We show that a single photon pulse incident on two interacting two-level atoms induces a transient entanglement force between them. After absorption of a multi-mode Fock state pulse, the time-dependent atomic interaction mediated by the vacuum fluctuations changes from the van der Waals interaction to the resonant dipole–dipole interaction (RDDI). We explicitly show that the RDDI force induced by the single photon pulse fundamentally arises from the two-body transient entanglement between the atoms. This single photon pulse induced entanglement force can be continuously tuned from being repulsive to attractive by varying the polarization of the pulse. We further demonstrate that the entanglement force can be enhanced by more than three orders of magnitude if the atomic interactions are mediated by graphene plasmons. These results demonstrate the potential of shaped single photon pulses as a powerful tool to manipulate this entanglement force and also provides a new approach to witness transient atom–atom entanglement.
Nearly all thermal radiation phenomena involving materials with linear response can be accurately described via semi-classical theories of light. Here, we go beyond these traditional paradigms to study a nonlinear system that, as we show, requires quantum theory of damping. Specifically, we analyze thermal radiation from a resonant system containing a χ (2) nonlinear medium and supporting resonances at frequencies ω1 and ω2 ≈ 2ω1, where both resonators are driven only by intrinsic thermal fluctuations. Within our quantum formalism, we reveal new possibilities for shaping the thermal radiation. We show that the resonantly enhanced nonlinear interaction allows frequency-selective enhancement of thermal emission through upconversion, surpassing the well-known blackbody limits associated with linear media. Surprisingly, we also find that the emitted thermal light exhibits non-trivial statistics (g (2) (0) , ∼2) and biphoton intensity correlations (at two distinct frequencies). We highlight that these features can be observed in the near future by heating a properly designed nonlinear system, without the need for any external signal. Our work motivates new interdisciplinary inquiries combining the fields of nonlinear photonics, quantum optics and thermal science.
Electron g-factor engineering for nonreciprocal spin photonics”. Physical Review B, 101, 3, Pp. 035412.
We study the interplay of electron and photon spin in nonreciprocal materials. Traditionally, the primary mechanism to design nonreciprocal photonic devices has been magnetic fields in conjunction with magnetic oxides, such as iron garnets. In this work, we present an alternative paradigm that allows tunability and reconfigurability of the nonreciprocity through spintronic approaches. The proposed design uses the high spinorbit coupling (SOC) of a narrow-band-gap semiconductor (InSb) with ferromagnetic dopants. A combination of the intrinsic SOC and a gate-applied electric field gives rise to a strong external Rashba spin-orbit coupling (RSOC) in a magnetically doped InSb film. The RSOC which is gate alterable is shown to adjust the magnetic permeability tensor via the electron g factor of the medium. We use electronic band structure calculations (k · p theory) to show that the gate-adjustable RSOC manifest itself in the nonreciprocal coefficient of photon fields via shifts in the Kerr and Faraday rotations. In addition, we show that photon spin properties of dipolar emitters placed in the vicinity of a nonreciprocal electromagnetic environment are distinct from reciprocal counterparts. The Purcell factor (Fp) of a spin-polarized emitter (right-handed circular dipole) is significantly enhanced due to a larger g factor while a left-handed dipole remains essentially unaffected. Our search for novel nonreciprocal material platforms can lead to electron-spin-controlled reconfigurable photonic devices.
Controlling and detecting thermal radiation is of vital importance for varied applications ranging from energy conversion systems and nanoscale information processing devices to infrared imaging, spectroscopy, and sensing. We review the field of high-temperature thermal photonics, which aims to control the spectrum, polarization, tunability, switchability, and directionality of heat radiation from engineered materials in extreme environments. We summarize the candidate materials that are being pursued by the community that have simultaneous polaritonic/plasmonic properties as well as high-temperature stability. We also provide a detailed discussion of common photonic platforms, including metagratings, photonic crystals, and metamaterials used for thermal emission engineering. We review broad applications, including thermophotovoltaics, high-temperature radiative cooling, thermal radiation sources, and noisy nanoscale thermal devices. By providing an overview of the recent achievements in this field, we hope this review can accelerate progress to overcome major outstanding problems in modern thermal engineering.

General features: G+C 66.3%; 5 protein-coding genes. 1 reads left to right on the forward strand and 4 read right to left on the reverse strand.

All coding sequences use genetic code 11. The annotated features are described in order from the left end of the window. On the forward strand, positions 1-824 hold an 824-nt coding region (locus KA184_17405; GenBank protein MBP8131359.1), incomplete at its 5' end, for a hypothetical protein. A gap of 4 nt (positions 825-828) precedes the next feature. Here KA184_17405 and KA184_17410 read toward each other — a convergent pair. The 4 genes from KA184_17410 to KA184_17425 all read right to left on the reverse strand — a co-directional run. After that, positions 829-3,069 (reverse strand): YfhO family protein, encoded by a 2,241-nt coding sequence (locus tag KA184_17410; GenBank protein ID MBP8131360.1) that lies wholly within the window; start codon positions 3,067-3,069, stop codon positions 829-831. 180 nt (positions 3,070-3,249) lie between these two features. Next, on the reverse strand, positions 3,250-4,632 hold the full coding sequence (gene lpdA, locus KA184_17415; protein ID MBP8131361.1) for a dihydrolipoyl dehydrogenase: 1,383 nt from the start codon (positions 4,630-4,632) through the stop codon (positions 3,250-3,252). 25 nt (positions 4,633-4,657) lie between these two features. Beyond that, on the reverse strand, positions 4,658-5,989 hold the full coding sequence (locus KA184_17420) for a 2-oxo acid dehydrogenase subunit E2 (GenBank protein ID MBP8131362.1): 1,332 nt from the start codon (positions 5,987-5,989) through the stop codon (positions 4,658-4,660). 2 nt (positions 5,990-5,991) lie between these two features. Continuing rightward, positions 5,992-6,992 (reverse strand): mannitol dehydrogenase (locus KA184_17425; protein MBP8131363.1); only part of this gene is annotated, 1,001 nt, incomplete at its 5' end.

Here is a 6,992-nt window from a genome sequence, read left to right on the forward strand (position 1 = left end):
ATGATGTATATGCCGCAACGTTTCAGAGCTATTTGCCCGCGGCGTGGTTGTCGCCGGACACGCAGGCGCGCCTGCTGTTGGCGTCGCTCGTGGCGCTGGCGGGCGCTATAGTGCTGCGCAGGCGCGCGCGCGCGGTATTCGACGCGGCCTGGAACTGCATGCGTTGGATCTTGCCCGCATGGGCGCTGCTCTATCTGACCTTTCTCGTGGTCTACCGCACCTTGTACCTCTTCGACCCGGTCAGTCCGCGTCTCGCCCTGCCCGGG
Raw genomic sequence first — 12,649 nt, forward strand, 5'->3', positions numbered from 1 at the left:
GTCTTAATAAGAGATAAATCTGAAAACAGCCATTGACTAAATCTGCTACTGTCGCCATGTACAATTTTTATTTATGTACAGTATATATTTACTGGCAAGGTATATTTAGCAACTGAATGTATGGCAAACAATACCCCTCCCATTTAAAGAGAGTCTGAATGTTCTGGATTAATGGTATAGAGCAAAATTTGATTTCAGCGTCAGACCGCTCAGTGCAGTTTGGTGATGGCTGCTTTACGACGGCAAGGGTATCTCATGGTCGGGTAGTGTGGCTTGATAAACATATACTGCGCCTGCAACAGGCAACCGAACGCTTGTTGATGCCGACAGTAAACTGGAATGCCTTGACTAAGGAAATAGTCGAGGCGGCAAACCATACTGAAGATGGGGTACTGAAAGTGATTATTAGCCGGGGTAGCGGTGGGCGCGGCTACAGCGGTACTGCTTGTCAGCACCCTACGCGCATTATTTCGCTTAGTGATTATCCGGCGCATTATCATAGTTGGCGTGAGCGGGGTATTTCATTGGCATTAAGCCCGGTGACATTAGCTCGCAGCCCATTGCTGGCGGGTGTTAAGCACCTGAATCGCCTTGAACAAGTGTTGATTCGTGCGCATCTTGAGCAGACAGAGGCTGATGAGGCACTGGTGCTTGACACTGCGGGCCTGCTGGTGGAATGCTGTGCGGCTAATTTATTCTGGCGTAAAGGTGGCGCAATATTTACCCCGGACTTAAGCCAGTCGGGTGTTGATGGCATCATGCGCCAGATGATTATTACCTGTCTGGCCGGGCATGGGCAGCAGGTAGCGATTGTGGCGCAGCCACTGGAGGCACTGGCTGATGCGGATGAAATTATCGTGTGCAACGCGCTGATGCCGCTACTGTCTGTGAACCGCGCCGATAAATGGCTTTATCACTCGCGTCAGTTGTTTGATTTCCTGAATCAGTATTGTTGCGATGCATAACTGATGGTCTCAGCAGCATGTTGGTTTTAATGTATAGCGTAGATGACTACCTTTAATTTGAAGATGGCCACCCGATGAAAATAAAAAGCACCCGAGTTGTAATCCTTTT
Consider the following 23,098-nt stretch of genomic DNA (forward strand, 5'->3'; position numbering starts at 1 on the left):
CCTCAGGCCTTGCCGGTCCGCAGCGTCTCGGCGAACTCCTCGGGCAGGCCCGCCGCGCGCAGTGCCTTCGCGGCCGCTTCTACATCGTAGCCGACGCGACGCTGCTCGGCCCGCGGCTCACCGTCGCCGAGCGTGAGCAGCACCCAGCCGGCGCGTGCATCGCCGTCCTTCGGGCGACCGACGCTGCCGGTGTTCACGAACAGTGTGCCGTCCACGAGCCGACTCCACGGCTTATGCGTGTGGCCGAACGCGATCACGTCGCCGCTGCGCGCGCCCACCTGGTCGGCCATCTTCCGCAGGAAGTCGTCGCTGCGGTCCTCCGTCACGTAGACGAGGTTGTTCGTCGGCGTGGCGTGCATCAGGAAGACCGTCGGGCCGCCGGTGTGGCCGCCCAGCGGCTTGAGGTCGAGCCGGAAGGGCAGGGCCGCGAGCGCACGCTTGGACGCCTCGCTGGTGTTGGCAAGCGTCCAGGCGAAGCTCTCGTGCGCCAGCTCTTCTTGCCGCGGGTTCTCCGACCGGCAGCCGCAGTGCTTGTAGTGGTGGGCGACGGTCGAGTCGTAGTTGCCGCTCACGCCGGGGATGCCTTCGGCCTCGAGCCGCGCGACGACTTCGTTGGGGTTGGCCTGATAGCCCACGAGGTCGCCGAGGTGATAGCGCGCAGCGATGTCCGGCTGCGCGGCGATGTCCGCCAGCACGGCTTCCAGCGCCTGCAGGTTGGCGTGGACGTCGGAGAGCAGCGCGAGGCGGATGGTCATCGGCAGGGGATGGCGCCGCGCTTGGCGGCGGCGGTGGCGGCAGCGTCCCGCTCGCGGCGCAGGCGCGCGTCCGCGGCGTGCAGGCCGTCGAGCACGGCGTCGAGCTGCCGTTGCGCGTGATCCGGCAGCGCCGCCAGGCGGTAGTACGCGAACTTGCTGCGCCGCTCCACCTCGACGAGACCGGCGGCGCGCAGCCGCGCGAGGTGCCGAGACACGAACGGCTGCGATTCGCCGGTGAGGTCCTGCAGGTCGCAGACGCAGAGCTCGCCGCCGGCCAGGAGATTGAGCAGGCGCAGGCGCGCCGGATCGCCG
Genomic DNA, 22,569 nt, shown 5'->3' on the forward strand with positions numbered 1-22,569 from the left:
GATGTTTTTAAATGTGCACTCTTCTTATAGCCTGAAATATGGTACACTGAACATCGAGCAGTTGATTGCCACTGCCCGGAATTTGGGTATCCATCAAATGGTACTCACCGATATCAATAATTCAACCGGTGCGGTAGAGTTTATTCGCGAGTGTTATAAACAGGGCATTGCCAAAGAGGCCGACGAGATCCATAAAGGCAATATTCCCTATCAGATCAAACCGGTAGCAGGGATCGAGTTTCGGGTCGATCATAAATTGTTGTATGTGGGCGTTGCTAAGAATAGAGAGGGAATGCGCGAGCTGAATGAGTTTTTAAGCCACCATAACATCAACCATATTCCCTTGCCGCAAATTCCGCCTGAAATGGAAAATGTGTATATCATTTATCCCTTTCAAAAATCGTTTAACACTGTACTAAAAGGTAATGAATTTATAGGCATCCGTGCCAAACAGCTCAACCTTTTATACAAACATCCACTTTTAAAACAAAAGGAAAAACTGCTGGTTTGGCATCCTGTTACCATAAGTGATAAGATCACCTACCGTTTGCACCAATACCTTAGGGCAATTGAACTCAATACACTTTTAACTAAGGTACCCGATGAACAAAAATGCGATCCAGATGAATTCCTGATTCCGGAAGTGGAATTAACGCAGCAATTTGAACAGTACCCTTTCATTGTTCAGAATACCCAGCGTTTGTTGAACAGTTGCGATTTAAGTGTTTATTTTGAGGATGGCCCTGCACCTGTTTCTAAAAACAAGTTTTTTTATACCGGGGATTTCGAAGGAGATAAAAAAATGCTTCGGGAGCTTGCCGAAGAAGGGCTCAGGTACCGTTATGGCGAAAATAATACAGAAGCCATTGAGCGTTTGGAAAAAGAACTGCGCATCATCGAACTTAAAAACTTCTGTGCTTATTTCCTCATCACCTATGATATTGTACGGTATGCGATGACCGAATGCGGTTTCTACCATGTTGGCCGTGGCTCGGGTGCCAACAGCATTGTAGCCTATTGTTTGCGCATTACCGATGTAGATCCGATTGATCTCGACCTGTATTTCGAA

Spectral domain inverse design for accelerating nanocomposite metamaterials discovery”. Optical Materials Express, 9, 12, Pp. 4765-4771.
Inverse design techniques in the context of nanophotonics have helped in discovery of compact and counter-intuitive structures/shapes. We introduce the concept of spectral domain inverse design to search through the optical trade-space (dispersive permittivity) of nanocomposite metamaterials. We develop a hybrid optimization technique that combines genetic algorithms and gradient descent methods. We utilize this technique to inverse design an ultra-thin thermophotovoltaic emitter coating material. Our work can lead to an efficient approach to search for new multi-functional optical/thermal metamaterials with desired complex permittivity.
The interplay of spin angular momentum and thermal radiation is a frontier area of interest to nanophotonics as well as topological physics. Here, we show that a thick planar slab of a nonreciprocal material, despite being at thermal equilibrium with its environment, can exhibit nonzero photon spin angular momentum and nonzero radiative heat flux in its vicinity. We identify them as the persistent thermal photon spin and the persistent planar heat current respectively. With a practical example system, we reveal that the fundamental origin of these phenomena is connected to the spin-momentum locking of thermally excited evanescent waves. We also discover spin magnetic moment of surface polaritons that further clarifies these features. We then propose an imaging experiment based on Brownian motion that allows one to witness these surprising features by directly looking at them using a lab microscope. We further demonstrate the universal behavior of these near-field thermal radiation phenomena through a comprehensive analysis of gyroelectric, gyromagnetic and magneto-electric nonreciprocal materials. Together, these results expose a surprisingly little explored research area of thermal spin photonics with prospects for new avenues related to non-Hermitian topological photonics and radiative heat transport.